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The Mother Load: How can we help working moms?

In record numbers, women are losing or leaving their jobs, all while navigating difficult pandemic decisions for their families. What can we do to help?

CLEVELAND — In record numbers, women are losing jobs, leaving them, or thinking about it. All as they try to navigate difficult pandemic decisions for their families.

There's so much on their plates, we're calling it The Mother Load. 3 News anchor Sara Shookman and producer Jessica Miller spoke with moms from across the region. You can find the first part of that reporting in the player below.

RELATED: The Mother Load: Pandemic stress is piling up disproportionately on working moms

Moms like Jamie Cohen, who described the pressure of the pandemic squeezing in from all sides, “like a boa constrictor.”

“There's been no adjustment to the workday,” said mom Laurel Hoffman. “Zero.”

The weight of worry is making moms sick. Seven out of 10 moms say they've experienced adverse health effects due to worry and stress during the pandemic.

Credit: Laurel Hoffman
Laurel and her sons.

“All of us need to show flexibility and compassion and understand that none of us are at our best,” said Psychiatrist Francoise Adan with University Hospitals. Dr. Adan runs UH Connor Integrative Health Network and says self-compassion can go a long way in helping moms' mental health.

“A direct route to burnout is to focus on things we do not have control [over],” said Dr. Adan. “And during this pandemic let's face it a lot of it is completely out of control.”

Reena Goodwin recognizes the lack of control, “The options that we're given…both options are not acceptable.”

Credit: Reena Goodwin
Reena and her daughters Simone and Élodie.

Experts call this collective experience societal betrayal. And say this is the time to use what we've learned in the pandemic to seek sustainable solutions from employers and policymakers.

"They're not determining the choices. We as a society are determining the choices,” said University of Michigan professor Betsey Stevenson

She studies family policy and economics. She watching for employers to voluntarily change their policies around paid leave and flexibility. She also thinks Congress must act to build the on-ramps moms will need to get back to work.

In an interview with CBS News earlier this month, President Joe Biden called women dropping out of the workforce, "a national emergency."

“It's just so frustrating that so much of the work-life balance burden is falling on the shoulders of mothers,” said Hoffman. “And I don't know when we'll recover so many of us are being removed from the workplace."

“We cannot fully recover from this recession if we don't get female labor force participation back to where it was before the recession started,” said Dr. Stevenson.

RELATED: The Mother Load: How the COVID-19 pandemic exposed issues of affordable child care for parents & what lawmakers are doing about it

“I think there's a lot of women who are…stepping back from the workplace, that are turning down a promotion, that are not taking that new job opportunity, because they just think their family can't handle it,” said Stevenson. “And I really wanted to tell women like that like it's okay and you'll have another chance.”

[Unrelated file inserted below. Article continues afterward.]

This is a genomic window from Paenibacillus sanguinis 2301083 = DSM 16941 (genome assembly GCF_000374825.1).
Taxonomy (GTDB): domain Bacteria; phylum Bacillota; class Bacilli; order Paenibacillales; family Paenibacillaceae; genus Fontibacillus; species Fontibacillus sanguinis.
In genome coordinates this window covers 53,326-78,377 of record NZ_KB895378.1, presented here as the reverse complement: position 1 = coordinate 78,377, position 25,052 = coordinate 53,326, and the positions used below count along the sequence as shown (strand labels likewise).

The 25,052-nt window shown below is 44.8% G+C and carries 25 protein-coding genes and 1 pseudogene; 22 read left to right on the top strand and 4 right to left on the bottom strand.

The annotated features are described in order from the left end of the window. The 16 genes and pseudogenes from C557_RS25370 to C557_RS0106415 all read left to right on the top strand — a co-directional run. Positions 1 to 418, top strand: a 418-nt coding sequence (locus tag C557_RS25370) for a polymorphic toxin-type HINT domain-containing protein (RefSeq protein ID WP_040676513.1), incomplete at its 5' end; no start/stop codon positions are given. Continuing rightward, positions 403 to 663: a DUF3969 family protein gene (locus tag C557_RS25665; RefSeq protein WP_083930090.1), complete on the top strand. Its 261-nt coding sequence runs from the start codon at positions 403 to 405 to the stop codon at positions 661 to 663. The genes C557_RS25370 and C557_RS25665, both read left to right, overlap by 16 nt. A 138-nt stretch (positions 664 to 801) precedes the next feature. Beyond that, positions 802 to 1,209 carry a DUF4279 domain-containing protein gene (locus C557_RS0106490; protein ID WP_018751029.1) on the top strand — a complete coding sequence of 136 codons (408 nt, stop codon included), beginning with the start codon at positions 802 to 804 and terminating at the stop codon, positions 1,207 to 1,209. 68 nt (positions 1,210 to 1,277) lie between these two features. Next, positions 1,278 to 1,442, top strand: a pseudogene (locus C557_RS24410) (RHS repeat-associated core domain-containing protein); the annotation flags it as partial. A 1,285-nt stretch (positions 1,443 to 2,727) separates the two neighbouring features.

“I want to make sure that women like that do have another chance,” she said.


One idea is The Marshall Plan for Moms, its name inspired by the 1948 success that helped Europe rebound from World War II. The celebrity-backed proposal is now a bill in the House of Representatives, introduced by Democratic Congresswoman Grace Meng of New York. 

It calls on the Biden administration to pay mothers for unpaid labor and to pass policies addressing parental leave, affordable child care, and pay equity.

Stevenson says she wants to see policies like a robust child care tax credit that help close the gap on gender equality, as our work and home lives are now integrated.

“It's time in the 21st century to have a set of public policies that support workers as full individuals,” she said. “This is sort of our new revolutionary moment. People are working while taking care of other people and it's time that we take caregiving more seriously.” That should be added flexibility for workers, which Stevenson says could even pay off for employers with more productivity. 

Research by the Flex+ Strategy Group conducted in 2018 found 60 percent of employees who have flexible work options feel they’re “more productive and engaged.”

“Maybe the workday doesn't need to be as long as it is. Full stop,” said Laurel Hoffman. As she looks for work, she's pitching a 32-hour full-time week to potential employers.

Jamie Cohen wants improved access to care. “Yeah, accessible, affordable and with consideration that like eight to five doesn't work.”

Credit: Jamie Cohen
Jamie and her daughter Lux Jolie.

Ashley Hall-Green and Reena Goodwin hope for something else; solutions we haven't yet thought of to share the burden and lighten the Mother Load. After all, necessity is the mother of invention.

“I think that our work-place is going to look very, very different in the future,” said Goodwin.

“I don't think that we should rely on normalcy,” said Hall-Green. “I'm really excited to see where creativity takes us.”

Credit: Ashley Hall-Green
Ashley and her sons Gavin, Todd, Gabriel and Gerald.

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